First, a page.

As noted by Austin Learning Solutions, people with dyslexia are often very creative and excel in areas where thinking outside the box is an advantage, such as the arts, math, electronics and computer science. Learn to admire the creativity in the person with dyslexia in your life, as it can be a wonderful thing!
6. They’re Seeing Things You Don’t
The effects of dyslexia vary by person, but they can see things like letters flipping around, words moving around or words moving right off a page. It can be like trying to read an entire book that’s in captcha or being moved around by a small and excited child.
7. They’re Often Overwhelmed
Because they are seeing so many different possibilities at once, their thoughts may become distorted and all mixed up. It’s very hard to sort out a mass of information coming right at you at the same time and deduce what’s appropriate or necessary.
8. They May Have Attention Deficiency Disorder (ADD), Too
According to the Dyslexia Research Institute, people with dyslexia are more likely than people without it to have ADD. This adds a whole other layer of difficulties when it comes to just about all areas of daily life.
9. Their Thoughts May Become Reality
Sometimes, a person with dyslexia will insist something happened when it didn’t. This is not because they are being dishonest or difficult—they can actually perceive thoughts as reality. They also may express themselves in unusual ways and not realize that their message just didn’t come across in a coherent way.
If you’re becoming frustrated with the person in your life who has this condition because they are insisting something happened when it didn’t, take a deep breath and remember this particular fact.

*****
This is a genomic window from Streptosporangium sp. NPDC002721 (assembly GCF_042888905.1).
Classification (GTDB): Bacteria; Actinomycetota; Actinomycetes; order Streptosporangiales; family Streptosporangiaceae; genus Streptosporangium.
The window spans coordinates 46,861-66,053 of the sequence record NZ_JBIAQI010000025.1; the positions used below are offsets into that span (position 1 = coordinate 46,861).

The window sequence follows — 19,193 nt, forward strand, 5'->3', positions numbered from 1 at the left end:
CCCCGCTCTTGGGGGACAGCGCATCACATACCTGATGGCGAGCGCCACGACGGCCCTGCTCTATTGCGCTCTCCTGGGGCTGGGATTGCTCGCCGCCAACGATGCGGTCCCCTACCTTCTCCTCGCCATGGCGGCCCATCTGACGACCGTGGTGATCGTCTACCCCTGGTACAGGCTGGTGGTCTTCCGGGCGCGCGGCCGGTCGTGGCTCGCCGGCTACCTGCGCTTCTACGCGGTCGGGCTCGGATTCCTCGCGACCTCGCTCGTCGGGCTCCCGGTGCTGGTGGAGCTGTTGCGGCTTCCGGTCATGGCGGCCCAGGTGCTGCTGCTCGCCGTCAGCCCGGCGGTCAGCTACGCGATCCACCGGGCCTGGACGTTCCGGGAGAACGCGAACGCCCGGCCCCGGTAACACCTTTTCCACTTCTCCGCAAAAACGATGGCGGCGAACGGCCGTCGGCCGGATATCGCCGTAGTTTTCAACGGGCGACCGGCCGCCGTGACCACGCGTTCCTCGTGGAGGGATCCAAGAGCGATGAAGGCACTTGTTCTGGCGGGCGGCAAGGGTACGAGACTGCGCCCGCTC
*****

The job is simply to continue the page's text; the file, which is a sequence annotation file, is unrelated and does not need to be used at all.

10. They May Be Unaware They Have Dyslexia
The International Dyslexia Association says that many people with dyslexia go undiagnosed. This is why it’s not easy to determine how many people have dyslexia in the world today. People who are not diagnosed often falsely believe they are not intelligent, and it can lead to difficulties in their work and academic lives and low self-esteem.
11. They Will Never Be “Cured” Of Dyslexia
People with dyslexia can learn to spell and read, but the condition will never be cured. According to the Regents of the University of Michigan, intervention and help can make living with the condition easier and reduce the impact on their self-esteem.
12. They Use Their Brain In A Different Way
A person with dyslexia isn’t using their brain the way a person without dyslexia does. Their brain is not using the left hemisphere, which is the area needed for reading, to its full potential, and there is a difference in function in the corpus callosum, which is the tissue bridge between the sides of the brain. Basically, their brain isn’t always sending information to the right place for processing.
13. They Can Be Highly Successful
People with dyslexia can still be very successful in life. According to Understood.org, famous people with this condition include actress Whoopi Goldberg, director Steven Spielberg, NFL quarterback Tim Tebow, actor Henry Winkler, news anchor Anderson Cooper, the legendary entertainer Cher and professional chef Jamie Oliver.
Use your better understanding of dyslexia to be more sympathetic, kind and patient with the person who has this condition in your life. With your support and encouragement, they can reach new heights and handle whatever challenges their condition poses to them!